s say a person cheats on his income tax form. Why does he do that?Well, you say, because he is a sinner. Yes, but why does his sin take this form? Luther
ʼ
sanswer would be that the man only cheated because he was making money andpossessionsand the status or comfort from having more of themmore important
 
than God and his favor. Or let
ʼ
s say a person lies to a friend rather than lose face oversomething she has done. In that case the underlying sin is making human approval oryour reputation more important than the righteousness you have in Christ.The Bible, then, does not consider idolatry to be one sin among many (and a rare sinfound only among primitive people). Rather, all our failures to trust God wholly or to liverightly are at root idolatrysomething we make more important than God. There isalways a reason for a sin. Under our sins are idolatrous desires.
Idolatry in Postmodern Culture
The biblical teaching about idolatry is particularly helpful for evangelism in a postmoderncontext. The typical way that Christians define sin is to say that it is breaking God
ʼ
s law.Properly explained, of course, that is a good and sufficient definition. But the law of Godincludes both sins of omission and of commission, and it includes the attitudes of theheart as well as behavior. Those wrong attitudes and motivations are usually inordinatedesiresforms of idolatry. However, when most listeners hear us define sin as“breaking God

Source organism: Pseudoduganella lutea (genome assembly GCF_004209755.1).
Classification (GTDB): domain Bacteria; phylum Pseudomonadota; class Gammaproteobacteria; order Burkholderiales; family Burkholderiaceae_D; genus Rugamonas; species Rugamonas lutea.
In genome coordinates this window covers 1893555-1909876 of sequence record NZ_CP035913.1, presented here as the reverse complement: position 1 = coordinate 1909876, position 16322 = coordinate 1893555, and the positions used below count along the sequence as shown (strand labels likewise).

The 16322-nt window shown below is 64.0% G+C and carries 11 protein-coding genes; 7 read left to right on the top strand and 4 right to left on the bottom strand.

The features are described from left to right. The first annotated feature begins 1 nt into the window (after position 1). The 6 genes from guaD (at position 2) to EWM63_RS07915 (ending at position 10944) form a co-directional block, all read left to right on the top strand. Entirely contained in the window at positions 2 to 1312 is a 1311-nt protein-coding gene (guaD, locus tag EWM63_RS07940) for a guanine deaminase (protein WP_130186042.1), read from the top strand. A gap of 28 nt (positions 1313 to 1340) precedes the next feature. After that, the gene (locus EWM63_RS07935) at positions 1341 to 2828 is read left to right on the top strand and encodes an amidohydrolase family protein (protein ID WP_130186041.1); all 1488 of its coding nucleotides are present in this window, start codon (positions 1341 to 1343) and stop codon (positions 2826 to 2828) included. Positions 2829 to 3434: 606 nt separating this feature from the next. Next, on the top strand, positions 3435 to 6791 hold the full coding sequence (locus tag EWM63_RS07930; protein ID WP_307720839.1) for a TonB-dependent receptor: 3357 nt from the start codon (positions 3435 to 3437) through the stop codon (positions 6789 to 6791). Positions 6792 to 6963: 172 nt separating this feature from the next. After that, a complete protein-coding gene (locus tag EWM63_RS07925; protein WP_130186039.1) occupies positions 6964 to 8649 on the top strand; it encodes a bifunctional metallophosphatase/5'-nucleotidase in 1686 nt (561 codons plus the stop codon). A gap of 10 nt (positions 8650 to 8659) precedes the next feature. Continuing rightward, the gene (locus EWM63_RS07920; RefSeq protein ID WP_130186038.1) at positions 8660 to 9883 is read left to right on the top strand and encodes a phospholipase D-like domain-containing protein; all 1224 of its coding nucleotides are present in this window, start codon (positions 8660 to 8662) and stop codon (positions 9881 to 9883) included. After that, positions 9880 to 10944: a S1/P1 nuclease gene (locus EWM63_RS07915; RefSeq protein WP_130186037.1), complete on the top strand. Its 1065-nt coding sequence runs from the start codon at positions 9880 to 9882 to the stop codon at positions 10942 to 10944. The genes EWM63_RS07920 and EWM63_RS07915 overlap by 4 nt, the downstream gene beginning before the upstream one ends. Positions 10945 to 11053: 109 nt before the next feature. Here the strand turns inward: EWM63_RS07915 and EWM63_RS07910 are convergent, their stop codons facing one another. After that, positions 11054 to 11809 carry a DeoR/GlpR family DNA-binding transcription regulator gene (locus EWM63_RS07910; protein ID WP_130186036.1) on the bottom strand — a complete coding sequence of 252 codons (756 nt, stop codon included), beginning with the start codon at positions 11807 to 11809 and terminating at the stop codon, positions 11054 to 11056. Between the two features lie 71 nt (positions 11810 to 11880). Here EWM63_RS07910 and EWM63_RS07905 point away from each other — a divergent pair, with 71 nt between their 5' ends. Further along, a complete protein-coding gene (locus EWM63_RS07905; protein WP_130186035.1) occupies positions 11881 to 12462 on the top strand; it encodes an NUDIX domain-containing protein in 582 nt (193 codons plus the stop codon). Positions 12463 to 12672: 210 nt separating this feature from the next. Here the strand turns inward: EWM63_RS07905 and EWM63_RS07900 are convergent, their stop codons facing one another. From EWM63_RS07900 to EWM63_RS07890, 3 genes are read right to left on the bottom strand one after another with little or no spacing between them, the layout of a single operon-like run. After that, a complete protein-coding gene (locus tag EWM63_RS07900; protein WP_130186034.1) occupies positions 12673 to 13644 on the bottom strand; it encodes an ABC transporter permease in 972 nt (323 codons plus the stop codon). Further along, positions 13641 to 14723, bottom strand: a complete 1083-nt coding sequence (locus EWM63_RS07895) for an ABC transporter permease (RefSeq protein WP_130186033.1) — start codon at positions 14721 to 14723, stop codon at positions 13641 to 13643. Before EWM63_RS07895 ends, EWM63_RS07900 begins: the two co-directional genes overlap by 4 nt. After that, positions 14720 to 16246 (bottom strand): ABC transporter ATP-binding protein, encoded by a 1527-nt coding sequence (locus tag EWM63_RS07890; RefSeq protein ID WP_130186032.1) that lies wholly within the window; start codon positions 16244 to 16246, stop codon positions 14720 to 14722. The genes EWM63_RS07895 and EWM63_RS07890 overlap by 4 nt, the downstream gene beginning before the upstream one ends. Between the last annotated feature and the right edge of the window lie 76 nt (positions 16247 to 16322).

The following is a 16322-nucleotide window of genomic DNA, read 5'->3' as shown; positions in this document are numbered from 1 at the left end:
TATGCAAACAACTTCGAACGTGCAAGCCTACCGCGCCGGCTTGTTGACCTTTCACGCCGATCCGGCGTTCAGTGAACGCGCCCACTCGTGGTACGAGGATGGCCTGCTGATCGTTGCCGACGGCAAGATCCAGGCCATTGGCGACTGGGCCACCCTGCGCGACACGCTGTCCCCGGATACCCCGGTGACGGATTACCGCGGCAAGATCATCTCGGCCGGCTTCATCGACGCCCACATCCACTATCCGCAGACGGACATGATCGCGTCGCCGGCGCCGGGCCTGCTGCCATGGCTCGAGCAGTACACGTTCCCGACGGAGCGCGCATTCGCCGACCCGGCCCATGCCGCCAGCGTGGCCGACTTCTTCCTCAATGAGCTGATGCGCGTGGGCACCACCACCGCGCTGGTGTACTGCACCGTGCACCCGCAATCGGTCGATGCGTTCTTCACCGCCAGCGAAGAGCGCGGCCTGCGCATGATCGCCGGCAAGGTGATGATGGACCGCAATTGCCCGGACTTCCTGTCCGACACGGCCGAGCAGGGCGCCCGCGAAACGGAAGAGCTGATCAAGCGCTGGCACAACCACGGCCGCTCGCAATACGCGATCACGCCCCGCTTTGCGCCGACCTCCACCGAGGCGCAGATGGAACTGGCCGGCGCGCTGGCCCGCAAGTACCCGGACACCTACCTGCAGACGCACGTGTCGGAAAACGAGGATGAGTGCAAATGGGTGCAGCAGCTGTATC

ʼ
s law” all the emphasis in their minds falls on the negative (sins ofcommission) and on the external (behaviors rather than attitudes.) There are significantreasons, then, that “law-breaking” isn
ʼ
t the best way to first describe sin to postmodernlisteners.I ordinarily begin speaking about sin to a young, urban, non-Christian like this:Sin isn
ʼ
t only doing bad things, it is more fundamentally making good things into ultimatethings. Sin is building your life and meaning on anything, even a very good thing, morethan on God. Whatever we build our life on will drive us and enslave us. Sin is primarilyidolatry.Why is this a good path to take?First, this definition of sin includes a group of people that postmodern people are acutelyaware of. Postmodern people rightly believe that much harm has been done by self-righteous religious people. If we say “sin is breaking God
ʼ
s law” without a great deal offurther explanation, it appears that the Pharisaical people they have known are
ʻ
in
ʼ
andmost other people are
ʻ
out.
ʼ
Pharisees, of course, are quite fastidious in their keeping ofthe moral law, and therefore (to the hearer) they seem to be the very essence of what aChristian should be. An emphasis on idolatry avoids this problem. As Luther points out,Pharisees, while not bowing to literal idols, were looking to themselves and their moralgoodness for their justification, and therefore they were actually breaking the firstcommandment. Their morality was self-justifying motivation and therefore spirituallypathological. At the bottom of all their law-keeping they were actually breaking the mostfundamental law of all. When we give definitions and descriptions of sin to postmodern